Manuel Sanchez

Manuel Sanchez

Information security and compliance specialist at iManage

The anti-money laundering and know your customer compliance burden has increased significantly in recent years. Manuel Sanchez, information security and compliance specialist at legal technology provider iManage has a range of tips to help firms and individual lawyers manage their obligations.

A slew of Know Your Customer (KYC) and Anti Money Laundering (AML) regulations have come into force in recent years, and they are not empty threats: The Solicitors Regulation Authority (SRA) in particular has shown a willingness to issue weighty penalties for KYC/AML processes it views as insufficiently rigorous.

Meanwhile, constantly evolving global sanctions that forbid doing business with certain individuals, companies, or even entire countries further complicate risk assessment when taking on a new client.

In this new landscape, where one wrong step can land an organisation in hot water, what’s the best way to stay on top of these regulations, ensure compliance, and minimise overall risk and exposure?

Adopt a centralised approach

When firms make a misstep around KYC/AML, it’s hardly ever due to nefarious intent. More often than not, the culprit is simply fragmented processes within the organisation.

Fortunately, firms can combat this problem by creating a more consistent, standardised approach across the different practices and office jurisdictions. This centralised template can be adapted depending on the specific requirements of the practice or jurisdiction, leveraging similar sets of steps and systems, rather than each group employing their own ad-hoc process.

For example, during the intake process, the firm should have a standardised intake form that can be easily adapted to the specific use case to capture only relevant information.

The idea is to make sure that the individual completing the form provides the right pieces of information.

Once the form has been completed, the information collected should be accessible via a single centralised location such as the firm’s document management system, so that there’s a single source of truth for documentation. It goes without saying that the last thing a firm wants to be doing if someone like the SRA comes knocking is to be desperately searching multiple different file shares and drives to try to find a crucial piece of the paper trail.

Get the full picture – but do it efficiently

Intake forms represent one crucial piece of information that firms need to collect, process, and analyse in order to carry out a proper risk assessment, but there are other information sources they need to tap into to guide their decision-making. For instance, KYC/AML regulations and sanctions are published and regularly updated by governmental bodies and agencies. Some AML-related examples include the US Corporate Transparency Act (CTA) and the UK’s Economic Crime Plan (ECP2).

At the same time, firms need access to third-party corporate databases to fully understand the corporate structure of a potential client. For example, is the client a subsidiary of a parent company that is based in a sanctioned country? That presents a complication and requires further investigation.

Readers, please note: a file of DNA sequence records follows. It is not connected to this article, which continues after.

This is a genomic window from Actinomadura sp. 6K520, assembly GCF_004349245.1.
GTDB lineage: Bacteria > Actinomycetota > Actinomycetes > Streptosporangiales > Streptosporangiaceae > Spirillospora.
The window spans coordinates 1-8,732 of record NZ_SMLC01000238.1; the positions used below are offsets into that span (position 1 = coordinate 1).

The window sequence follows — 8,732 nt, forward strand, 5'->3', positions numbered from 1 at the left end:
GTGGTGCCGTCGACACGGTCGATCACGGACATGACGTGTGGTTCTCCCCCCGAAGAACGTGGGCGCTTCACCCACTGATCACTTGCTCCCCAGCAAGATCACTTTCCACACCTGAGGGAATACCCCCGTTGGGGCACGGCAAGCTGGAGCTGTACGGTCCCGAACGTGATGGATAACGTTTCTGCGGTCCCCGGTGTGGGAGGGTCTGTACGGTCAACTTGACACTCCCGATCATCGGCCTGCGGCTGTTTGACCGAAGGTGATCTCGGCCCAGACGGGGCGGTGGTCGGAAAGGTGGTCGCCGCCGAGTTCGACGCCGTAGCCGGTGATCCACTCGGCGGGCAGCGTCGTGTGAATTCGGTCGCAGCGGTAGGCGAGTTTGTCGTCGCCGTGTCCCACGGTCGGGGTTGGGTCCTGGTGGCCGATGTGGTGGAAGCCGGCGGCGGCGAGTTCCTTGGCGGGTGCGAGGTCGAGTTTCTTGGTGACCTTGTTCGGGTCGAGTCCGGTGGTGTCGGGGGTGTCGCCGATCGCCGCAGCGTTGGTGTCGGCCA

For firms, getting a true picture of the risk a potential client presents requires bringing all of these different pieces of data together.

Relying on manual efforts to track down this information and populate it in a spreadsheet or database is not ideal, and the information will quickly become out of date, requiring ongoing manual efforts to keep it fresh.

Instead, firms should lean on specialised technology to help streamline and automate this effort, ensuring there is a clear way of connecting to and extracting this information from the various sources and importing it into their risk assessment process. That way, firms can be assured they’re making decisions based on the most accurate and up-to-date information.

Change the culture

Process and technology will go a long way towards helping firms master their KYC/AML obligations but a third, equally important, area is just as critical: creating a culture of compliance within the firm.

This means underscoring the fact that risk assessment is a shared responsibility – the burden does not fall solely on the shoulders of the risk team or the compliance team.

The more you can educate everyone within the firm about the importance of compliance – and the potential consequences of failing to be in compliance with KYC/AML regulations (e.g., fines, reputational damage) – the better.

Additionally, it’s worth reinforcing the fact that simply “going through the motions” and performing a quick, cursory risk assessment is not going to cut it.

Bodies like the SRA take a dim view of sloppy processes where either information wasn’t captured in sufficient detail, or the steps taken weren’t properly documented.

In the same way that educating everyone in the firm about security threats like phishing attacks and other social engineering threats can go a long way towards hardening the overall security of the firm, educating the members of the firm about the threat that failure to comply with financial crime regulations presents can help inoculate the firm against missteps.

When you work in a highly regulated environment, hewing to the letter of the law is non-negotiable – it has to be done, and it has to be done properly. Fortunately, by adopting best practices legal organisations of any size can create a centralised and scalable way to tackle regulatory compliance and manage risk when onboarding new clients and matters.



Connect with Manuel Sanchez via LinkedIn